Another example of this is recognizing that women are increasingly the decision makers when it comes to sending money. According to the United Nations Capital Development Fund, remittances are a high-volume driver for financial inclusion, especially when accessed through digital channels. In fact, more than half of those who sent money and more than 65 per cent of those who received funds through Western Union’s transfer service in 2016 were women.

How do they ensure that they are addressing this important demographic? Through a gender-diverse employee base – women represent more than half of Western Union’s 10,000 employees. Indeed, women make different choices and WU acknowledges that they must listen to the way women use their product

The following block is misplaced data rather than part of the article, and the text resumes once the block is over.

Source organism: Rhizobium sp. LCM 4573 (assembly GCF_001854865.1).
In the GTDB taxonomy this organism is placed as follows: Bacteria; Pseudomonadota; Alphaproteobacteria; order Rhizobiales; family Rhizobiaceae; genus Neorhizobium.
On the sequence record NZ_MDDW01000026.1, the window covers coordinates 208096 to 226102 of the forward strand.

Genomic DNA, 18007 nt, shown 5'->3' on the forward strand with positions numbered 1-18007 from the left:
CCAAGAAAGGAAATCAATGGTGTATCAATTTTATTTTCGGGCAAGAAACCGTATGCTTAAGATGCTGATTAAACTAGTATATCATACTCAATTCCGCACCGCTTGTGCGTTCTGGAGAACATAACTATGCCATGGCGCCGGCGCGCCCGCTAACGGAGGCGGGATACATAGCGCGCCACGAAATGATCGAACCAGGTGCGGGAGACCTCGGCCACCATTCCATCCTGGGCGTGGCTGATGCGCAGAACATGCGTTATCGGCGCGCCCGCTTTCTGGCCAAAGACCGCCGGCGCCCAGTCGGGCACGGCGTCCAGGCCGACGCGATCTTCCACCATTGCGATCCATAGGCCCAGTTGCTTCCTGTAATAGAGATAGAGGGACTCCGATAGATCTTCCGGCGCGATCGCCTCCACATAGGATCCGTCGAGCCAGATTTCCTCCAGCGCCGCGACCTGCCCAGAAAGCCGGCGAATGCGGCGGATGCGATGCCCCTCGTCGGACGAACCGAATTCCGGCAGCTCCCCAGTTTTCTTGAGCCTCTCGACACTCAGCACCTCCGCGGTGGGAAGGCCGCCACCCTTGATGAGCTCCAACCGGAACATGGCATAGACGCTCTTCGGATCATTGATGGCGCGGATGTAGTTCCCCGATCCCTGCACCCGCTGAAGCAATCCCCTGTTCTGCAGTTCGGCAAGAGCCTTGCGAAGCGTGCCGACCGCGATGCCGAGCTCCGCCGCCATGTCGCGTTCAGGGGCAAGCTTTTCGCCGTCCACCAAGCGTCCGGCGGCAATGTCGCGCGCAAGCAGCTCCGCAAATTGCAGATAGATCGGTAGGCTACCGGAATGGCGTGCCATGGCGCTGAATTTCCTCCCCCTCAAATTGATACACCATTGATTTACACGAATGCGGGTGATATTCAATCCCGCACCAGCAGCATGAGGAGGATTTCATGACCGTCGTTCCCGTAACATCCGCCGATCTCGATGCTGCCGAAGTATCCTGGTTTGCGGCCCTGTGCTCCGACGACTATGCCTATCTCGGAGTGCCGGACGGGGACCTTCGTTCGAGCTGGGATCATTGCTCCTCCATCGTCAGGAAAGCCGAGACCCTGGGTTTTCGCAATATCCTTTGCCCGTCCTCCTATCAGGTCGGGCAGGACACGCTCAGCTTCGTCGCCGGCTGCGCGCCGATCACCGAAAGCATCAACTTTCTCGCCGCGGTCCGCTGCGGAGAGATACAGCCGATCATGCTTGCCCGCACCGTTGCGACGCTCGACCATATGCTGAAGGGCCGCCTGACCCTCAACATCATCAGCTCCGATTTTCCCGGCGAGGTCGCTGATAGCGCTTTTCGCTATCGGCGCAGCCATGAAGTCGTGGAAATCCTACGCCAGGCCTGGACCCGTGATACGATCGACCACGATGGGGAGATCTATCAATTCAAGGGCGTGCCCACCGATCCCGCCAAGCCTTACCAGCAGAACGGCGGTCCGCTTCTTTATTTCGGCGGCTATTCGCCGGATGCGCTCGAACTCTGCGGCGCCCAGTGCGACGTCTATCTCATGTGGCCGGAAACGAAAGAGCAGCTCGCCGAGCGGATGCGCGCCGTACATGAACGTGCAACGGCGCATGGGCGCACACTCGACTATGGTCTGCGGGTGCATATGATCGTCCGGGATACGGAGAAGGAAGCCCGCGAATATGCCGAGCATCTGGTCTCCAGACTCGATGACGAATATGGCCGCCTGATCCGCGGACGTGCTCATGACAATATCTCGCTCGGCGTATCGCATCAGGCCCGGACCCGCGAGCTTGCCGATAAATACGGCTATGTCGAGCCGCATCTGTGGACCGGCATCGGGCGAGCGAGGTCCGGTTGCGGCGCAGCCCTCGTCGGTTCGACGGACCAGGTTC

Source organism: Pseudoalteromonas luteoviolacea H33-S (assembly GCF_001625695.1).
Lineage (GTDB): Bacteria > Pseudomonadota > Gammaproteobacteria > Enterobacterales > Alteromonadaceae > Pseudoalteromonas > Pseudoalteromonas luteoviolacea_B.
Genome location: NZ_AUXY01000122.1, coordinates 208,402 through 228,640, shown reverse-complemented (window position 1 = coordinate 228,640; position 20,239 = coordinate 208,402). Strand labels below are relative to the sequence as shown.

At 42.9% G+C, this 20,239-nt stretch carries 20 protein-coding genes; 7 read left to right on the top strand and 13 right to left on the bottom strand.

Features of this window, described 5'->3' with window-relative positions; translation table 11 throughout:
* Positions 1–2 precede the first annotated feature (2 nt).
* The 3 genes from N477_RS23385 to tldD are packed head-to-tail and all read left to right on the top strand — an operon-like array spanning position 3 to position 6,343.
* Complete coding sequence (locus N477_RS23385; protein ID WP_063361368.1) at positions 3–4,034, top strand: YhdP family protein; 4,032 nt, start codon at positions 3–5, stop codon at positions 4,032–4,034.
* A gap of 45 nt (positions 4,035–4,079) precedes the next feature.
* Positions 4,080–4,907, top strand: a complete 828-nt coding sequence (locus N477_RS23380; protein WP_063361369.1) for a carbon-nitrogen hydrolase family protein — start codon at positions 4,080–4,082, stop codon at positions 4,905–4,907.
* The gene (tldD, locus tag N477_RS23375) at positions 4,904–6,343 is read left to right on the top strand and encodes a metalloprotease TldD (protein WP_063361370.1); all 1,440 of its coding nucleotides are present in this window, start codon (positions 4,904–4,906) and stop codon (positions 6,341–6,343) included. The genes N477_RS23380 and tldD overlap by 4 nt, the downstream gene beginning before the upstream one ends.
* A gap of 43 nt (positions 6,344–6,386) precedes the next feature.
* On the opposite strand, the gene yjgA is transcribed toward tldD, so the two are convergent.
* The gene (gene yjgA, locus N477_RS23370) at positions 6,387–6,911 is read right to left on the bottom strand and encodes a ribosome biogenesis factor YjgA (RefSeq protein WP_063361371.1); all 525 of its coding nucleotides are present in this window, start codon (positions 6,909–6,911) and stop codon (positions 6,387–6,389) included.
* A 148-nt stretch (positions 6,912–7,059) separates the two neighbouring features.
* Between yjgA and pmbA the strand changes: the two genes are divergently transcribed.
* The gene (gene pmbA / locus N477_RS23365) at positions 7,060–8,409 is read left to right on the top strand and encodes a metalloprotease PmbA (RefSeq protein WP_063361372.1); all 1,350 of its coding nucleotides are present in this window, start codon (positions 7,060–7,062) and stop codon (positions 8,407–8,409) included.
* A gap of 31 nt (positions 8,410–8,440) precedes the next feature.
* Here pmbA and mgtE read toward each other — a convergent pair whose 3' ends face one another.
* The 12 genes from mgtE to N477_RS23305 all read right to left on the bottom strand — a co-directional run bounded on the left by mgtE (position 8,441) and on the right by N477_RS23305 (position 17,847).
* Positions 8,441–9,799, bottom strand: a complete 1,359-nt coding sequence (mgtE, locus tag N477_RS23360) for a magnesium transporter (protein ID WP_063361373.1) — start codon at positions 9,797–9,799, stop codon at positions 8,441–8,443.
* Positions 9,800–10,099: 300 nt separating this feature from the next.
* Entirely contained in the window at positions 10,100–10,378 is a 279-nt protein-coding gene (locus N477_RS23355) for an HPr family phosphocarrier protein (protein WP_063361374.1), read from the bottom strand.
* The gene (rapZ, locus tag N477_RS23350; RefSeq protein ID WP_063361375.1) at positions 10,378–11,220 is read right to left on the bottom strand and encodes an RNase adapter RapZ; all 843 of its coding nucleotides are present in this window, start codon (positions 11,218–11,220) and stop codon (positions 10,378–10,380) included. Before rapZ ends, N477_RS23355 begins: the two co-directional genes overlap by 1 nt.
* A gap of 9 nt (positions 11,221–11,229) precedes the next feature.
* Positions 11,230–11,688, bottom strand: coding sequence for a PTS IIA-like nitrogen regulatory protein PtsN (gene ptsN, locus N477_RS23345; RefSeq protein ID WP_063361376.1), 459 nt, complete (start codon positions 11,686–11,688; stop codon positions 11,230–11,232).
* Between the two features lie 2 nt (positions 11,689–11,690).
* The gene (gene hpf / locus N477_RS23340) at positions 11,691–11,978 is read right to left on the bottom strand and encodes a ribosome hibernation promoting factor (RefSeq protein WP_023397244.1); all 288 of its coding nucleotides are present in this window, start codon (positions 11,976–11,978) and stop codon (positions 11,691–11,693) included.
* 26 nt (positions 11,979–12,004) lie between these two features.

and services. 


Diversity drives inspiration internally

From an internal perspective, championing diversity shapes and defines a company’s culture. 

As the world becomes more borderless and global, you don’t need to go too far to experience different cultures. Investing in diversity helps to embrace the differences between cultures, which can make a difference at both an individual level and at an organizational level.

Since WU has such a significant global footprint, diversity is a prime consideration for employees seeking mentorship. In fact, employees often look beyond their office walls to colleagues in other places around the world for mentorship opportunities. Learning how to work with both sexes as well as different cultures is beneficial. According to David, having mentors from around the world has helped her look at diversity in the broad sense and learn from it.